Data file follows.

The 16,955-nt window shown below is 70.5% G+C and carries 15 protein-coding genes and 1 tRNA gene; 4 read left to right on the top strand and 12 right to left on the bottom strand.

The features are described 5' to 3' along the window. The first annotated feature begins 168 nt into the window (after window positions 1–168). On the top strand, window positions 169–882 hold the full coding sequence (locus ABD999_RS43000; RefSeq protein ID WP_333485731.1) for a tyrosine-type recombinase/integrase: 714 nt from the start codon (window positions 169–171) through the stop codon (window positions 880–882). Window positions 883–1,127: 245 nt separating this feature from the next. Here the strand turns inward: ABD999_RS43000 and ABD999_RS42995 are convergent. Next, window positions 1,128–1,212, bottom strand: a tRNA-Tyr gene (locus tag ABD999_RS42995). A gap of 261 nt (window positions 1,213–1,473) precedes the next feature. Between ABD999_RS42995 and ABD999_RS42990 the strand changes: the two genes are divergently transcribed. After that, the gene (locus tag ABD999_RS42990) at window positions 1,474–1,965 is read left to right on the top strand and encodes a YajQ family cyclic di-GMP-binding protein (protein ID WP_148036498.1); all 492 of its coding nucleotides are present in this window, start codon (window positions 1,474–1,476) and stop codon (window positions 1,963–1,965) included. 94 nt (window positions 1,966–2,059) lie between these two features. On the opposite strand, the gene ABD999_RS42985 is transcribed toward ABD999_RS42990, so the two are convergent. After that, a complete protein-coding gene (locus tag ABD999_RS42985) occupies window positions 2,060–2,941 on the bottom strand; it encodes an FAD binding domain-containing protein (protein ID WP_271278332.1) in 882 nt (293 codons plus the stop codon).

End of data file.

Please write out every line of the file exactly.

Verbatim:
The 16,955-nt window shown below is 70.5% G+C and carries 15 protein-coding genes and 1 tRNA gene; 4 read left to right on the top strand and 12 right to left on the bottom strand.

The features are described 5' to 3' along the window. The first annotated feature begins 168 nt into the window (after window positions 1–168). On the top strand, window positions 169–882 hold the full coding sequence (locus ABD999_RS43000; RefSeq protein ID WP_333485731.1) for a tyrosine-type recombinase/integrase: 714 nt from the start codon (window positions 169–171) through the stop codon (window positions 880–882). Window positions 883–1,127: 245 nt separating this feature from the next. Here the strand turns inward: ABD999_RS43000 and ABD999_RS42995 are convergent. Next, window positions 1,128–1,212, bottom strand: a tRNA-Tyr gene (locus tag ABD999_RS42995). A gap of 261 nt (window positions 1,213–1,473) precedes the next feature. Between ABD999_RS42995 and ABD999_RS42990 the strand changes: the two genes are divergently transcribed. After that, the gene (locus tag ABD999_RS42990) at window positions 1,474–1,965 is read left to right on the top strand and encodes a YajQ family cyclic di-GMP-binding protein (protein ID WP_148036498.1); all 492 of its coding nucleotides are present in this window, start codon (window positions 1,474–1,476) and stop codon (window positions 1,963–1,965) included. 94 nt (window positions 1,966–2,059) lie between these two features. On the opposite strand, the gene ABD999_RS42985 is transcribed toward ABD999_RS42990, so the two are convergent. After that, a complete protein-coding gene (locus tag ABD999_RS42985) occupies window positions 2,060–2,941 on the bottom strand; it encodes an FAD binding domain-containing protein (protein ID WP_271278332.1) in 882 nt (293 codons plus the stop codon).